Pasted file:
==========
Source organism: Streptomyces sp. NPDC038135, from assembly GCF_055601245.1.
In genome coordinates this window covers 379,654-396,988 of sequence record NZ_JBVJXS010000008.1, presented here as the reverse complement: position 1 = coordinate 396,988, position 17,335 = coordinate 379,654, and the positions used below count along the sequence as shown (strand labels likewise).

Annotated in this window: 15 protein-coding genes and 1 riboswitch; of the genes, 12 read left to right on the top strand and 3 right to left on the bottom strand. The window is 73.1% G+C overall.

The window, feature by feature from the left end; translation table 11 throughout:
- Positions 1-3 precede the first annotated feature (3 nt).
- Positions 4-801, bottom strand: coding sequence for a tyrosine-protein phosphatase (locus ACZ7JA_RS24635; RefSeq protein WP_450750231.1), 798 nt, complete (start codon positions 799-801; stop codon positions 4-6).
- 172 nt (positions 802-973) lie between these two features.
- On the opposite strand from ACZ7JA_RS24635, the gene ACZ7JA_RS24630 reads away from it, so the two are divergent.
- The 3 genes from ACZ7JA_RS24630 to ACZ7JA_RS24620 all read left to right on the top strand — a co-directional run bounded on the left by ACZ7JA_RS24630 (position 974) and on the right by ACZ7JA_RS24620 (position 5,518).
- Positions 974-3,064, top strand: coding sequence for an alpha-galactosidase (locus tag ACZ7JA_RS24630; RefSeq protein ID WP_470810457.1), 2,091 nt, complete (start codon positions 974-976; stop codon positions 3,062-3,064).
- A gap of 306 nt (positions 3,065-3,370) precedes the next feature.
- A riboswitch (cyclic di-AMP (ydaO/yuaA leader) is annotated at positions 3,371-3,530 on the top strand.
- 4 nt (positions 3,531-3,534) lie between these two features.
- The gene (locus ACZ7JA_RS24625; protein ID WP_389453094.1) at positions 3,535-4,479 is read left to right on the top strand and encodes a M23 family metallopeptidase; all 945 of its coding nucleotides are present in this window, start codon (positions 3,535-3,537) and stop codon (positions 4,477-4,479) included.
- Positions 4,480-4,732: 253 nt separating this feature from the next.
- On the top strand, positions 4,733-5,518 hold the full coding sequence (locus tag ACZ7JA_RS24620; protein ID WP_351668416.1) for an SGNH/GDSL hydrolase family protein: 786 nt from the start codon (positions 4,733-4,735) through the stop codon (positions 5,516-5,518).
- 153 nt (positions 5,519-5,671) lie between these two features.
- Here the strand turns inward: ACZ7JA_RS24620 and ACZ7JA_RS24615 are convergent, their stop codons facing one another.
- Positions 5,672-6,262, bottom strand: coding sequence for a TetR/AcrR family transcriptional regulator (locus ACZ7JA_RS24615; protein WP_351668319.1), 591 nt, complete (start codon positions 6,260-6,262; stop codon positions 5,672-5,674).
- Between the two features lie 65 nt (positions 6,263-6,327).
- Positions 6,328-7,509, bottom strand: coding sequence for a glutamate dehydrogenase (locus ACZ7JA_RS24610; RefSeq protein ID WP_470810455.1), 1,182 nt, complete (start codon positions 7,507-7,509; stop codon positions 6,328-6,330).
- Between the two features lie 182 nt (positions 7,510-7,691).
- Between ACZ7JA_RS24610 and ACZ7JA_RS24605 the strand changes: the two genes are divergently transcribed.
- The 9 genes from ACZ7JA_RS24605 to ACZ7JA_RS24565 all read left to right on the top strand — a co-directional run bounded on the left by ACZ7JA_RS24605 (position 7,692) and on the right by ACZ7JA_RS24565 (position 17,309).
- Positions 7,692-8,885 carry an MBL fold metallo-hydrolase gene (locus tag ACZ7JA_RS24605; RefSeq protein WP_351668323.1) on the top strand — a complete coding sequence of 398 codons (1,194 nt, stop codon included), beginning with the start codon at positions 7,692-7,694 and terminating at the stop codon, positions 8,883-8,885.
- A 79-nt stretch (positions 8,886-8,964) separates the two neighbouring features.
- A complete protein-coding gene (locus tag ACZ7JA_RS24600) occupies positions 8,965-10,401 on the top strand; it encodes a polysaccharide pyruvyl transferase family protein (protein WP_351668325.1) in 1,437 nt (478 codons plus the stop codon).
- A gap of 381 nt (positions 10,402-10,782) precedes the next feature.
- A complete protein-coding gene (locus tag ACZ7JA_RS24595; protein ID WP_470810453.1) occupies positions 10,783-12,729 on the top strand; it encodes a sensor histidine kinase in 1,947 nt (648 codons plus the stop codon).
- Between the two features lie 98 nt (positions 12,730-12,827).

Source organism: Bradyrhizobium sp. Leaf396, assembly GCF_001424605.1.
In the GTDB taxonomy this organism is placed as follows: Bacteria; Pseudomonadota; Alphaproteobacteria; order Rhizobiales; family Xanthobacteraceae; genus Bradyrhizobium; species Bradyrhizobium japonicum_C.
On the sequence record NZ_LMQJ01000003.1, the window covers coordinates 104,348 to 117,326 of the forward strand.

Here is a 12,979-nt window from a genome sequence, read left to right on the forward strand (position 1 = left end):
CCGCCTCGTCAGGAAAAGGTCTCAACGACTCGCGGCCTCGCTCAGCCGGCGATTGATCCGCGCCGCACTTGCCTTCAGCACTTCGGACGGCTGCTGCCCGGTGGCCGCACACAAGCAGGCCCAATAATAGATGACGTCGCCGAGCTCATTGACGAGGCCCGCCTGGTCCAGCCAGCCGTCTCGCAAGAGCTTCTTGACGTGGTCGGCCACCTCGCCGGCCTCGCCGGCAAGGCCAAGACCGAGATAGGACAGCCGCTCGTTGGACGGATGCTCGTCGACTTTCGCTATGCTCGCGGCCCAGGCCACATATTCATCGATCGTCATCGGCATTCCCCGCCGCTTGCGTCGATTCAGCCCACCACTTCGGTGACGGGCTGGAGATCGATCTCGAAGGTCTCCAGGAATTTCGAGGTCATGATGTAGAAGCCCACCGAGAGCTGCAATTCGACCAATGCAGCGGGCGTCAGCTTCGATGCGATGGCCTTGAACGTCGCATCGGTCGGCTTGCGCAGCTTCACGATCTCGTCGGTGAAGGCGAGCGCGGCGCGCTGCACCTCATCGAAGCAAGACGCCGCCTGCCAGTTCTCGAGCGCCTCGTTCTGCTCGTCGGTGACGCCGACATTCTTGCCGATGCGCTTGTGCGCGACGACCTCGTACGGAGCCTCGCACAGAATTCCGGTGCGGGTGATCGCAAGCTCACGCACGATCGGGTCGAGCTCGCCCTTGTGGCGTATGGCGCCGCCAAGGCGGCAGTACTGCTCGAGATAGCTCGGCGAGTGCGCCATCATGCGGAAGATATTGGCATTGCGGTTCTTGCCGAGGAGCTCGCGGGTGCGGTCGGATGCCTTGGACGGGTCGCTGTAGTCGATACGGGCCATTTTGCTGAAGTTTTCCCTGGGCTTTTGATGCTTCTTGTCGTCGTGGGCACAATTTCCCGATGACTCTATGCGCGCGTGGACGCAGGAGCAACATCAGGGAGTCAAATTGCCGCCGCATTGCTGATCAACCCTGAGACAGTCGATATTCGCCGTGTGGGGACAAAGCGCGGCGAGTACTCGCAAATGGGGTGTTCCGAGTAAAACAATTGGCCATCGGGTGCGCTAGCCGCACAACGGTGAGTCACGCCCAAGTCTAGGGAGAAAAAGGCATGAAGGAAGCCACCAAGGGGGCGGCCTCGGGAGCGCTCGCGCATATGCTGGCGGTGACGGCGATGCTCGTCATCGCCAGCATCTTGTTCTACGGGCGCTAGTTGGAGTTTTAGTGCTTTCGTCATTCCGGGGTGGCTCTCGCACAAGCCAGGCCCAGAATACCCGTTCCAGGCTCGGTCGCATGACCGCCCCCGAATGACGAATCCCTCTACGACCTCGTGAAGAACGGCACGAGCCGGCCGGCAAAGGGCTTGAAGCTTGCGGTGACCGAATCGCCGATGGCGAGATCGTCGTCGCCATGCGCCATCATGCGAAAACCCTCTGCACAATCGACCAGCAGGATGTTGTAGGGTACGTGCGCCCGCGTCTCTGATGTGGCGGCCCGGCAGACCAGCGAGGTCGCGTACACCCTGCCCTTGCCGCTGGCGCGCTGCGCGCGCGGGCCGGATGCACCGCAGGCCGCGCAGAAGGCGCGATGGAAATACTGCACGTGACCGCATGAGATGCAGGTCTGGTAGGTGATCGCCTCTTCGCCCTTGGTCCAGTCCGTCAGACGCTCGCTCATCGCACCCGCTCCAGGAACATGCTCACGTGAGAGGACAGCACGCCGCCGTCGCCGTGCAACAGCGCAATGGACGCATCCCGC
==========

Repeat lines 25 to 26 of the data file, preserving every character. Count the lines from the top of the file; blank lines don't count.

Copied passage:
- Positions 7,692-8,885 carry an MBL fold metallo-hydrolase gene (locus tag ACZ7JA_RS24605; RefSeq protein WP_351668323.1) on the top strand — a complete coding sequence of 398 codons (1,194 nt, stop codon included), beginning with the start codon at positions 7,692-7,694 and terminating at the stop codon, positions 8,883-8,885.
- A 79-nt stretch (positions 8,886-8,964) separates the two neighbouring features.